No one can say that the Senate is not consistent when it comes to the 60-vote rule. Once used only on the highest-profile votes, a 60-vote threshold for winning legislative measures has been the norm for more than a decade now. We all know that—we all know where the “strike zone” is. In the case of the interchange issue, we were not able to get the 60 votes we needed to win.
So now is not the time to whine or complain that the strike zone changed. It was consistent with the Senate’s modern idea of a majority. We just were not able to get the “strike out.” We came close, but in baseball and politics, close does not get it done.
So rather than complain about strike zones and supermajorities, ICBA will move forward—not back. We will find other ways to win this issue for our community banks—and ultimately we will prevail. Just like a good pitcher, you learn from your setbacks and you keep your eyes focused on the next batter. Because the object is to win the game.
The will of the nation’s community bankers to make their voices heard in Congress has never ceased to amaze me. Once again, it is time for community bankers to stand up, fight, scream and be heard on the terribly misguided and dangerous interchange rules that threaten our ability to continue to serve Main Street customers.
Bipartisan legislation is pending in both the House and Senate to delay the draconian Federal Reserve proposed rule on debit card interchange. The legislation also would require federal banking regulators to study the rule’s impact on community banks and their customers. I can tell you without a study that the impact will be severe indeed—and the consumer will be the biggest loser—and I am not talking about a TV reality show—I am talking real life!!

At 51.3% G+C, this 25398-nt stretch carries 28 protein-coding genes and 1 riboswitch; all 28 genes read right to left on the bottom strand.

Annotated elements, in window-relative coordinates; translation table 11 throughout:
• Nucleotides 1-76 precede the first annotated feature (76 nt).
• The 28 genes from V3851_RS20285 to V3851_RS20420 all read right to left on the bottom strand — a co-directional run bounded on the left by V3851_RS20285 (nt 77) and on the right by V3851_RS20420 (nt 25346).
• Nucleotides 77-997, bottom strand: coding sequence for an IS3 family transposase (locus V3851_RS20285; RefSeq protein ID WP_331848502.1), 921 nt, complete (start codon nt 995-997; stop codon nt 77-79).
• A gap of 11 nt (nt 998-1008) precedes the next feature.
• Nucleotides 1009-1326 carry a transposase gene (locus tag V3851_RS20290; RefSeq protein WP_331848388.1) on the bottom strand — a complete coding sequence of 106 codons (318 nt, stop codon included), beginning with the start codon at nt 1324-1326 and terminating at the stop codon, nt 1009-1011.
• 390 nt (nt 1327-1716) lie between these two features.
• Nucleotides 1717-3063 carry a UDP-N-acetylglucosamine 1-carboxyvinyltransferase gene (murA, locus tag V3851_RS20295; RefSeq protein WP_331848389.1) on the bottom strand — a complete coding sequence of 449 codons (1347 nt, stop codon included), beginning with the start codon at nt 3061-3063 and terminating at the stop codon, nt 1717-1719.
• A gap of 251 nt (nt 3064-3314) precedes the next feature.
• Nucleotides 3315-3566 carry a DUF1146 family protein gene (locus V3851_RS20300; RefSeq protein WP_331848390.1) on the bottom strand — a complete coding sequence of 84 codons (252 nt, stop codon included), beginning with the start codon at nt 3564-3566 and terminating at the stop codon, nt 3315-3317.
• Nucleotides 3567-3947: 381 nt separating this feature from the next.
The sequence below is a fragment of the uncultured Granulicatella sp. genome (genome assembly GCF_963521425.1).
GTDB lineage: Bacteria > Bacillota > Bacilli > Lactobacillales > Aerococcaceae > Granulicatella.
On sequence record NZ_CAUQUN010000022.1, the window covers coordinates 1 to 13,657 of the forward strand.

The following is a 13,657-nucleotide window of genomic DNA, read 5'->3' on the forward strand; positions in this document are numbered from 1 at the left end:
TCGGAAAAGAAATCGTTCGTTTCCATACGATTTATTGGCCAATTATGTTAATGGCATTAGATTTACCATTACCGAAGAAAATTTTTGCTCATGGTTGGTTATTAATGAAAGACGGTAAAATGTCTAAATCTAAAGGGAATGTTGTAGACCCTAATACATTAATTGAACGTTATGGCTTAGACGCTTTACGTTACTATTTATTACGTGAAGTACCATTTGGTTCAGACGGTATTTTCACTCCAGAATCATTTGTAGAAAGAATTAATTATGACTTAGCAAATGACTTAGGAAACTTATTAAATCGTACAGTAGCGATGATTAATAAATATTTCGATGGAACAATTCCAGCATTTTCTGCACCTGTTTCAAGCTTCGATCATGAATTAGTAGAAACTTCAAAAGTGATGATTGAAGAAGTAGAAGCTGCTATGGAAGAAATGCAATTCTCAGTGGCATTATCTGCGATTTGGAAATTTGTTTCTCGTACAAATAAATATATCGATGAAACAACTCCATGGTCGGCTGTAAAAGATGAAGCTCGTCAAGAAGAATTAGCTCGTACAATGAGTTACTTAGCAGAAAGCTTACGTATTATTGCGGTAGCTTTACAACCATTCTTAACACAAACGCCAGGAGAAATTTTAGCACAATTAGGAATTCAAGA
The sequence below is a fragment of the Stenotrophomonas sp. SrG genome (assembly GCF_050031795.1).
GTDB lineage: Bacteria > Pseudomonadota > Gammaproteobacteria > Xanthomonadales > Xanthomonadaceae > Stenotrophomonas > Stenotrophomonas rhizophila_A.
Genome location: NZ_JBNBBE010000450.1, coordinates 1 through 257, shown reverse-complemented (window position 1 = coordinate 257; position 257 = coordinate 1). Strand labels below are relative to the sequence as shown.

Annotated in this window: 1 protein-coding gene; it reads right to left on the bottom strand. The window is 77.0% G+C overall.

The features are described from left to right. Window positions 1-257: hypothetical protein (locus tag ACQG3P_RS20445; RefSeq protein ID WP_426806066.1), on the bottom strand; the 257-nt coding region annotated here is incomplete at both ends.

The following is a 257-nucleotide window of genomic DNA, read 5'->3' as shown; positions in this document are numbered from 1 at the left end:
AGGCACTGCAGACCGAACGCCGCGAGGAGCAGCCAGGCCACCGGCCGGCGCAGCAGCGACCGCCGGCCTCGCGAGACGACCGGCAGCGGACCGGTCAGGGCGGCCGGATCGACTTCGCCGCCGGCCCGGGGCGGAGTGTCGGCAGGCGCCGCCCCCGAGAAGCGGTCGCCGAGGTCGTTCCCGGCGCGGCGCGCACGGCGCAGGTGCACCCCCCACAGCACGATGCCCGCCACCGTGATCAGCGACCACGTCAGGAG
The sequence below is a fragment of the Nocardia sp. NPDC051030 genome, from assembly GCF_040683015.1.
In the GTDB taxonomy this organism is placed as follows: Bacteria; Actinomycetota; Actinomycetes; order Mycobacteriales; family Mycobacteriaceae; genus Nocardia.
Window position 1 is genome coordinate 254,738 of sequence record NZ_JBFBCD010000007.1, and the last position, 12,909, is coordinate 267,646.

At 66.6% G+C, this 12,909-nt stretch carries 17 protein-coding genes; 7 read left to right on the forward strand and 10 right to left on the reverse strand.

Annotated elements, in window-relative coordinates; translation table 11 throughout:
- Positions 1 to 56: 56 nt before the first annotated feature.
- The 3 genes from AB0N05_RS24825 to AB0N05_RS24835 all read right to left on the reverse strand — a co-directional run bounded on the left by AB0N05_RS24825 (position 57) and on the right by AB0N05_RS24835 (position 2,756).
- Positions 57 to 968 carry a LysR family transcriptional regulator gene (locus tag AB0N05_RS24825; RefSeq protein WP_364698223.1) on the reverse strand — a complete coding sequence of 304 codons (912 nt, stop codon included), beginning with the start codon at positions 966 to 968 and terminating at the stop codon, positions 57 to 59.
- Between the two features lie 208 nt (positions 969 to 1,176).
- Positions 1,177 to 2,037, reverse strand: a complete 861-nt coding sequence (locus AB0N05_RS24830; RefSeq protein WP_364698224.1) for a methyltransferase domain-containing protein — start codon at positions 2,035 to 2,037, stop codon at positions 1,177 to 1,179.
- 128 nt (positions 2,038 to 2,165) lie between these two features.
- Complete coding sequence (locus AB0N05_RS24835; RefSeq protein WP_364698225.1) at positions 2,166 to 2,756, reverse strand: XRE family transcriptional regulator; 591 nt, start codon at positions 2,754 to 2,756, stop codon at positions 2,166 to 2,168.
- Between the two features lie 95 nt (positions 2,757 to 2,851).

ICBA has fought tooth and nail against debit card interchange price fixing from the moment Sen. Durbin announced his intentions to offer his misguided amendment, and now we have legislation we can get behind to slow this lethal financial virus of a rule. That’s why I am asking every community banker in the nation to rattle your member of Congress’s cage—House and Senate—to co-sponsor these critical measures. MAKE YOUR VOICE HEARD ON THIS ISSUE! DO NOT WAIT FOR THE OTHER GUY—YOU ARE THE OTHER GUY—DO IT!
With a positive reputation among lawmakers, community bankers are effective advocates. This effort on interchange is as important as any in my memory to ensure that community banks and their customers are not harmed and that our nation’s Main Street communities continue to thrive. Dig deep and leave no doubt in any member of Congress of where we stand.
Hey, here’s an idea. Let’s punish the thousands of small community banks that played by the rules and stuck by their customers during the financial crisis by making it impossible for them to issue debit cards to their customers!
The terribly flawed and misguided debit interchange rule proposed by the Federal Reserve to implement the Durbin interchange amendment to the Dodd-Frank Act will do just that. Millions of good Main Street customers of community banks will see their debit transaction costs rise. Or worse, they will not even be able to get a debit card from their local bank if this boneheaded rule, which will line the pockets of the big-box retail stores with billions in profits, is implemented. Write the Federal Reserve and your congressional delegation and tell them that Main Street community banks and their customers should not have to pay to pump up the profits of the big-box retailers. Make your voice heard—don’t subsidize the profits of the mega-retailers!
If Congress and the Fed thought they could get this harmful interchange plan through without a fight, they should think again.